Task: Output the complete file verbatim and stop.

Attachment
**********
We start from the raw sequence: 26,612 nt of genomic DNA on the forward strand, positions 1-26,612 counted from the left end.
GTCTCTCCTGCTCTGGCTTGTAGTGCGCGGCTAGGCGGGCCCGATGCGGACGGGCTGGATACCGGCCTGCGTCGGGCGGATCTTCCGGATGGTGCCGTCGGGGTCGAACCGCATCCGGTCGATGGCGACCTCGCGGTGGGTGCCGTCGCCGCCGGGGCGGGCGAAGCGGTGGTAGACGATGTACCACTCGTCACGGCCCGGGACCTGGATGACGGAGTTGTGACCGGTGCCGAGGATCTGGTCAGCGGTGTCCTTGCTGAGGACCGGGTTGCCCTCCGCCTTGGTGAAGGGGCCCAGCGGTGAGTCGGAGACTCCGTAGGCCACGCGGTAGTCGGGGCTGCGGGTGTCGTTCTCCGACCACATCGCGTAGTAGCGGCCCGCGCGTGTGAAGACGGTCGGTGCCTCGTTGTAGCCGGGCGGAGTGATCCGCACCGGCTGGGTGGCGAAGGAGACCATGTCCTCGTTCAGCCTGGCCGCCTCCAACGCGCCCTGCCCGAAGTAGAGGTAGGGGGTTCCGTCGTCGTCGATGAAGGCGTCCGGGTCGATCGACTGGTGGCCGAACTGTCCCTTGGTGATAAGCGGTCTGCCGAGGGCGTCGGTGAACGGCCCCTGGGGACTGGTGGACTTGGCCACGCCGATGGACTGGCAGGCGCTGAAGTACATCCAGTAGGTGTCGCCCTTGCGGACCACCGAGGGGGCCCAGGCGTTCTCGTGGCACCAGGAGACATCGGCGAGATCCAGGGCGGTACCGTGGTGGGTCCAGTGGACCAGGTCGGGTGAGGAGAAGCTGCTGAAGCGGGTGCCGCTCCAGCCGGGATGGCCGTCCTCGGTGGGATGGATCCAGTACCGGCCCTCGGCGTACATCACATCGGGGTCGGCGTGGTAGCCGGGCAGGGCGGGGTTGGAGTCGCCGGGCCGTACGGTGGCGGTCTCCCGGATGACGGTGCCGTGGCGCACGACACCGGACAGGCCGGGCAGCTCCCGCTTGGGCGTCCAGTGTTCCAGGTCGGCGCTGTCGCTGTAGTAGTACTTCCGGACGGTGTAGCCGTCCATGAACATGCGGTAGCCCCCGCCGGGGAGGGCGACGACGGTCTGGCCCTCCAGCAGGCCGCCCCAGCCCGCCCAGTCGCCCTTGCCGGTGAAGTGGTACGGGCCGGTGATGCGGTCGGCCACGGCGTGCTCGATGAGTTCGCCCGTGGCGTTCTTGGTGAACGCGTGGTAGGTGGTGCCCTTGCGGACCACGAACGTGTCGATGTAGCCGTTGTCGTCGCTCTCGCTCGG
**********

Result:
We start from the raw sequence: 26,612 nt of genomic DNA on the forward strand, positions 1-26,612 counted from the left end.
GTCTCTCCTGCTCTGGCTTGTAGTGCGCGGCTAGGCGGGCCCGATGCGGACGGGCTGGATACCGGCCTGCGTCGGGCGGATCTTCCGGATGGTGCCGTCGGGGTCGAACCGCATCCGGTCGATGGCGACCTCGCGGTGGGTGCCGTCGCCGCCGGGGCGGGCGAAGCGGTGGTAGACGATGTACCACTCGTCACGGCCCGGGACCTGGATGACGGAGTTGTGACCGGTGCCGAGGATCTGGTCAGCGGTGTCCTTGCTGAGGACCGGGTTGCCCTCCGCCTTGGTGAAGGGGCCCAGCGGTGAGTCGGAGACTCCGTAGGCCACGCGGTAGTCGGGGCTGCGGGTGTCGTTCTCCGACCACATCGCGTAGTAGCGGCCCGCGCGTGTGAAGACGGTCGGTGCCTCGTTGTAGCCGGGCGGAGTGATCCGCACCGGCTGGGTGGCGAAGGAGACCATGTCCTCGTTCAGCCTGGCCGCCTCCAACGCGCCCTGCCCGAAGTAGAGGTAGGGGGTTCCGTCGTCGTCGATGAAGGCGTCCGGGTCGATCGACTGGTGGCCGAACTGTCCCTTGGTGATAAGCGGTCTGCCGAGGGCGTCGGTGAACGGCCCCTGGGGACTGGTGGACTTGGCCACGCCGATGGACTGGCAGGCGCTGAAGTACATCCAGTAGGTGTCGCCCTTGCGGACCACCGAGGGGGCCCAGGCGTTCTCGTGGCACCAGGAGACATCGGCGAGATCCAGGGCGGTACCGTGGTGGGTCCAGTGGACCAGGTCGGGTGAGGAGAAGCTGCTGAAGCGGGTGCCGCTCCAGCCGGGATGGCCGTCCTCGGTGGGATGGATCCAGTACCGGCCCTCGGCGTACATCACATCGGGGTCGGCGTGGTAGCCGGGCAGGGCGGGGTTGGAGTCGCCGGGCCGTACGGTGGCGGTCTCCCGGATGACGGTGCCGTGGCGCACGACACCGGACAGGCCGGGCAGCTCCCGCTTGGGCGTCCAGTGTTCCAGGTCGGCGCTGTCGCTGTAGTAGTACTTCCGGACGGTGTAGCCGTCCATGAACATGCGGTAGCCCCCGCCGGGGAGGGCGACGACGGTCTGGCCCTCCAGCAGGCCGCCCCAGCCCGCCCAGTCGCCCTTGCCGGTGAAGTGGTACGGGCCGGTGATGCGGTCGGCCACGGCGTGCTCGATGAGTTCGCCCGTGGCGTTCTTGGTGAACGCGTGGTAGGTGGTGCCCTTGCGGACCACGAACGTGTCGATGTAGCCGTTGTCGTCGCTCTCGCTCGG